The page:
Trisha Corless raced a lightweight double with Lucy Hart, as shown in this photo by Peter Spurrier, as did Tonia Williams and Phoebe White, all representing Notts County RA.
European Union Rowing Championships, Hazewinkel (2-4 June 1995)
This new event had patchy entries, and the main GB women’s team was wise not to go, but it did provide good single sculls racing because it was part of the World Cup series.
Guin Batten made her first major international ‘A’ final, and finished sixth in a stacked field. Fiona Freckleton qualified for the B final but didn’t race it due to illness, and newcomer Elise Laverick was second in the under-23 event both days.
Henley Women’s Regatta (16-18 June 1995)
The eight won the Elite event in fine style, rowing over in a time just a second slower than the course record in their Saturday semi-final after Bedford RC scratched, and then beating University College, Dublin in the final, lowering the record by four seconds in what Mike Rosewell described as “not over-favourable conditions” in The Times. Phil Halliday warned against reading too much into this, though, quite reasonably writing that “Judgement should be reserved until they meet stiffer opposition.”
The crew no longer contained the lightweights Jane and Wilma who had been replaced by Sue Walker and Ali Hall.
Jane and Wilma won the lightweight pairs in a time more than 20 seconds faster than the openweight under-23 crew which won the open pairs event.
Sue Appelboom won the lightweight single sculls for the sixth year in a row, and was presented with a special medal to commemorate this outstanding achievement. Equally impressive was the fact that she recorded the fastest singles time of the regatta, although Guin Batten didn’t compete.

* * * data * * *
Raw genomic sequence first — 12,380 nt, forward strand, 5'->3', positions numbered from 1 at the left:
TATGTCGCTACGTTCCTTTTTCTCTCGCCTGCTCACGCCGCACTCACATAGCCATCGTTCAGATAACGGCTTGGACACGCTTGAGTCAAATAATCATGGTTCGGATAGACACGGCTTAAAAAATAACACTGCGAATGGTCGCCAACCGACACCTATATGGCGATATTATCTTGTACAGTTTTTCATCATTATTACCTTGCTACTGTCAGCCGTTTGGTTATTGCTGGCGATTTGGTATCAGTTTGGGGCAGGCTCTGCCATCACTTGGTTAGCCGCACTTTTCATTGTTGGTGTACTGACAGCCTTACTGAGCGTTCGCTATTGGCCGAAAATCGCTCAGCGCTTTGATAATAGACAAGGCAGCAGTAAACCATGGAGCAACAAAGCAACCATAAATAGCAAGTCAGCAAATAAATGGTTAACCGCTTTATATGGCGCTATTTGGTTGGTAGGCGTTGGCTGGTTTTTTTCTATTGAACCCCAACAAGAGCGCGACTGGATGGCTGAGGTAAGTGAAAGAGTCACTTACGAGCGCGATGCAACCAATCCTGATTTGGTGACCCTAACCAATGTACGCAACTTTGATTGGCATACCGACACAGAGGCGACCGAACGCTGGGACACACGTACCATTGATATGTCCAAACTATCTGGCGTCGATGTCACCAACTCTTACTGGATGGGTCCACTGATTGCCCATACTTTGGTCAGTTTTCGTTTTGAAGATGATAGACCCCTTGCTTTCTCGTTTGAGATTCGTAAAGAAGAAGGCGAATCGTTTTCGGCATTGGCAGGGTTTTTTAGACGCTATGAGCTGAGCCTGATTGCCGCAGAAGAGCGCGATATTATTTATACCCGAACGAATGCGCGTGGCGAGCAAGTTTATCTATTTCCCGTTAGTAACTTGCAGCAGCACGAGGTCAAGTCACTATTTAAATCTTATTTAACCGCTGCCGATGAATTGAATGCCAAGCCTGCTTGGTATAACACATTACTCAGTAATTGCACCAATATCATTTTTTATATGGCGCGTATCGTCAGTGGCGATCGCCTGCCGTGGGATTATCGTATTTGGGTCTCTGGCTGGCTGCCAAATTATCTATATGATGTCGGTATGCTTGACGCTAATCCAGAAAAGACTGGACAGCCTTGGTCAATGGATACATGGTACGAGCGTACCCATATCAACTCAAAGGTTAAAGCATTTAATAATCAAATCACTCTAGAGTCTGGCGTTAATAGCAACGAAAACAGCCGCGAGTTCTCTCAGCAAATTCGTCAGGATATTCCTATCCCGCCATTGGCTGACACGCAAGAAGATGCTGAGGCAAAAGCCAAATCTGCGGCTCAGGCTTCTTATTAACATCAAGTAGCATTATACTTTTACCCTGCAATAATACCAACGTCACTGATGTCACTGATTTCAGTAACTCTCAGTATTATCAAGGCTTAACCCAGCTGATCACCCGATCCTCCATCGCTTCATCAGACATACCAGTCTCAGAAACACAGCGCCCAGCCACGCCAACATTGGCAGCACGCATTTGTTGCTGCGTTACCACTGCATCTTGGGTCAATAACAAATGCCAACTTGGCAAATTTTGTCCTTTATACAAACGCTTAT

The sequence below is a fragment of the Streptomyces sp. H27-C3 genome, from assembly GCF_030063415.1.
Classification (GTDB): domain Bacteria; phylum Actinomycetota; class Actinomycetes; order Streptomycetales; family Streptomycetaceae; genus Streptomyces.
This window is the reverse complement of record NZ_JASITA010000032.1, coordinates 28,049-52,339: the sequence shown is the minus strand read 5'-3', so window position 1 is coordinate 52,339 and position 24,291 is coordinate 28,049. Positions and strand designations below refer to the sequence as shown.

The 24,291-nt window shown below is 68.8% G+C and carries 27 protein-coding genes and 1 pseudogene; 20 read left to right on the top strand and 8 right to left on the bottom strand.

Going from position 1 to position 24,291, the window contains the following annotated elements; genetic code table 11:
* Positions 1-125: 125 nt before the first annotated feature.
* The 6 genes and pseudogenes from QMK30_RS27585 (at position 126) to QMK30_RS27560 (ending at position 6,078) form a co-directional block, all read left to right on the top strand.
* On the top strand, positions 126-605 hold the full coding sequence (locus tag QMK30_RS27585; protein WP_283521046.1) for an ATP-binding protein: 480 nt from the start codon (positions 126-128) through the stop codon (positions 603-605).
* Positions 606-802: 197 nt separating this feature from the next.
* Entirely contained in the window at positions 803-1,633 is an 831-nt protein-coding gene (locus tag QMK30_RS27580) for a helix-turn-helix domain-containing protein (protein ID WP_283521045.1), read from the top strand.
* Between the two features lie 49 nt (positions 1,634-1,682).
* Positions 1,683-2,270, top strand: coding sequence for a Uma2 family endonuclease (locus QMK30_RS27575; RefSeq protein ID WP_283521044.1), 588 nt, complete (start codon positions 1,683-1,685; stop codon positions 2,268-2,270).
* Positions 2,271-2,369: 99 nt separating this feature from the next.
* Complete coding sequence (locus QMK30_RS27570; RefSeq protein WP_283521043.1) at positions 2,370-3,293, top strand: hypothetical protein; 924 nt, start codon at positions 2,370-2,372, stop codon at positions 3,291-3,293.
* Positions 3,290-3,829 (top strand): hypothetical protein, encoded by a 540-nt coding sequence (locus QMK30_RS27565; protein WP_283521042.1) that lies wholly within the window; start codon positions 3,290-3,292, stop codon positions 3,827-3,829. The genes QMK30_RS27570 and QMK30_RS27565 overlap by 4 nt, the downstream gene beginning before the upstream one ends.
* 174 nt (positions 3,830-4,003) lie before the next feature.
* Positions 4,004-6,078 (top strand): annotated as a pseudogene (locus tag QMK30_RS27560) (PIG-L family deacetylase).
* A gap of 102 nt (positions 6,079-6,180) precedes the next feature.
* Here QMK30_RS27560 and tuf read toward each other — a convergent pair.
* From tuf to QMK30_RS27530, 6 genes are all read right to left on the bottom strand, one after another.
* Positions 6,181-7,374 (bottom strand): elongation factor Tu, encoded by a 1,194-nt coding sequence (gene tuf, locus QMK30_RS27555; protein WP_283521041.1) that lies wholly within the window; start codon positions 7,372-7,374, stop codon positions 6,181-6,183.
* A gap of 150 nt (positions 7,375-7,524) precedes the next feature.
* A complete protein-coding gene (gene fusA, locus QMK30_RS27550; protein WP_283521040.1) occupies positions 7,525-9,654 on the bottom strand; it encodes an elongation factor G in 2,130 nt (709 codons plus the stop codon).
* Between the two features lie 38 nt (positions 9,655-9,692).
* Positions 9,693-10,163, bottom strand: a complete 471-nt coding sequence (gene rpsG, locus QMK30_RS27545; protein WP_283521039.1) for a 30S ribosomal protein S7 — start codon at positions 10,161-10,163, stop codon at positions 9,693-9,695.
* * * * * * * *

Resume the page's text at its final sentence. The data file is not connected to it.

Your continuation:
The two GB lightweight coxless fours both won too: Juliet Machan, Rachel Woolf, Robyn Morris and Jo Nitsch taking the openweight event in a time 12 seconds faster than the one in which Malindi Myers, Anna Mitchell, Anna Barclay and Nicky Best won the lightweight final. The top crew beat the Under-23 four in the semi-final and then the GB development crew in the final.
Paris Regatta (17-18 June 1995)
Clashing with Henley Women’s, only a small number of the GB lightweight scullers raced here: Lucy Hart and Naomi Ashcroft did singles, while Trisha and Tonia, the under-23s Mary Stevens and Sarah Watts did doubles. No one medalled; Naomi finished sixth on the Saturday and fifth on the Sunday.
Holland Beker, Amsterdam (23-25 June 1995)
The GB eight beat the Dutch by 2.29 seconds, and also raced in fours.
Some British pairs and doubles also took part, which may have included lightweights racing at openweight but with no crew names in the results and no one apparently remembering what they did, it’s hard to figure out who was in what. None of them won, with most events being taken by the Dutch squad with the US squad also featuring.
Henley Royal Regatta (28 June-2 July 1995)
Several aspiring British scullers competed in the third running of the Women’s Single Sculls event at Henley, for which there were no qualifiers.
Guin Batten and Tish Reid both reached the semi-finals, losing to Maria Brandin of Sweden (the eventual winner) and Olympic bronze medallist Silken Laumann of Canada respectively. Tish had beaten Sarah Springman in the quarter-final, after the latter had sculled over in the first round, while Guin scored an easily verdict in her first round win over Rowan Carroll before being pushed to just half a length by JV Harkins in the semi.
In an article by Mike Rosewell in The Times, Guin’s coach Rosie Mayglothling was quoted as saying, “Mentally she is very together this year and that’s very important for a single sculler.”
Lucerne Regatta (7-9 July 1995)
The eight won their heat, and rowed so well that Geoffrey Page wrote in Rowing magazine that they, “Looked set for a medal.” When it came to the final, though, they finished fifth after holding that position throughout the race, and although they were only half a length behind the second-placed Romanians, the event was won by the Dutch whom GB had beaten in Amsterdam. Dan Topolski wrote that they, “Lost pace in the middle of their final and were squeezed out of the medals in a blanket finish behind the fast-finishing Dutch.” Chris Dodd described their result as “disappointing” in The Guardian,
Guin came eighth in the single sculls, after what Mike Rosewell described in The Times, as “an exceptionally tough semi-final”, placing her fourth overall in the FISA World Cup, a truly impressive result which Geoffrey Page only saw fit to describe as “creditable” in The Daily Telegraph. This put her fourth overall in what turned out to be the last running of the FISA World Cup for scullers. Tish Reid was unplaced after not qualifying for either the A or B final.